By Manomet President John Hagan
I was driving faster than I should have. Blinding snow. It wasn’t melting. The speed limit on the Maine turnpike was flashing “45.” I’m not usually interested in political theater, but I wanted to get home in time to see President Obama’s last State of the Union speech. The news chatter during the day was that it was going to be different. It was 7:37 PM, Tuesday, January 12, and the snow in coastal Maine was conspiring against me.
State of the Union events in recent times seems painfully affected. The President says something unassailably universally sensible, like “no one should go hungry in this country” or “anyone who wants to work hard should be able to!” and half the chamber wildly applauds and the other half looks like they just ate a lemon. Had the other party’s President uttered the same words, the applause would have been exactly, precisely reversed.
But I made it home. I watched the speech. It was different (the speech, if not Congress’s predictable affect).
Manomet pays a lot of attention to climate change and climate science. Unchecked, climate change could effectively eclipse our five decades of good work. Climate change was “Question Number Two” of the “Big Four” Obama posed to, and for, the American people in the speech.
But it wasn’t what he said about climate that intrigued me so. It was toward the end, when he finally got to the real nub of our challenge. Trust is how we’re going to move this country forward, he said. In her Republican Response, Nikki Haley, governor from South Carolina, said “Often, the best thing we can do is turn down the volume. When the sound is quieter, you can actually hear what someone else is saying.” Had we turned some corner in the history of the civilized world?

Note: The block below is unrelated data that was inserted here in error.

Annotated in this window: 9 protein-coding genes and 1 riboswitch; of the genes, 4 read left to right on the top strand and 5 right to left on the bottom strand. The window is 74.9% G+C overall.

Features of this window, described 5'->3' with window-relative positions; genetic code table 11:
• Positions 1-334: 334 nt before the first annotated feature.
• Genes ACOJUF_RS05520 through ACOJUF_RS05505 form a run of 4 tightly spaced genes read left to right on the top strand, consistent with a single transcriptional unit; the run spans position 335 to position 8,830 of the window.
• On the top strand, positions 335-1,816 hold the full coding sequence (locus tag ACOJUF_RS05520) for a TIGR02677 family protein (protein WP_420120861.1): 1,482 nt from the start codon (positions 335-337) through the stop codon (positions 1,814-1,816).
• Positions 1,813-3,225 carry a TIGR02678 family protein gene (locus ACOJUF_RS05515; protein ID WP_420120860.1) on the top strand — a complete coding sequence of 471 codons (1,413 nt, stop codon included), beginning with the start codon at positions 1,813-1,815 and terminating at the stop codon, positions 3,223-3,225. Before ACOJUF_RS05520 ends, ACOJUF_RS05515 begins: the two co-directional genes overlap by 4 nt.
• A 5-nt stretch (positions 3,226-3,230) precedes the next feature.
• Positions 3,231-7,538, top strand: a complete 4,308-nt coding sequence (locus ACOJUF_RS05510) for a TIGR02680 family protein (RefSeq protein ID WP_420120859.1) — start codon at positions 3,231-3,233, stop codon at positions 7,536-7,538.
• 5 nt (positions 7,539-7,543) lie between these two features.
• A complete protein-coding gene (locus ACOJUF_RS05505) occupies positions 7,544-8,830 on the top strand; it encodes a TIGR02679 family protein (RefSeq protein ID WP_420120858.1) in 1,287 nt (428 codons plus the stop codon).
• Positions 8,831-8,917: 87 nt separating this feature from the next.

Our real problem isn’t climate change or ISIS or healthcare or the economy or gun rights or Iran’s nuclear program or you-fill-in-the-blank. No. Our problem is our steadfast inability to seek out, understand, and incorporate different perspectives into solving the really pressing problems of our time.
I’ve had a long career at Manomet. My best work has always been when I was working with someone who thought very differently from me. My goal was never to persuade them to adopt my view of the world, but rather to intimately understand their view of the world. I never once had to compromise my values in the process. But I did have to be open to the notion that someone who thinks very differently from me could have a lot to contribute to creating a better world. Maybe even more to contribute than me.
My point is this: I simply couldn’t solve the problem I was working on without their perspective, and knowledge. The problems this country, this world, faces can’t be solved unless we’re engaging diverse perspectives. Irrespective of your own political persuasion, the “other side” has one of the “keys” to the box of enduring solutions.
So play out this epic movie starring the human species. Do you win, or do “they” win? “We’re better than that,” said Obama. Solving the massive challenges we face is not a zero-sum game. Or at least it doesn’t have to be. But somebody has to have the courage to seek out and work with people who think differently. Now that is the end game. That is what will create a thriving world for us, and those who follow us.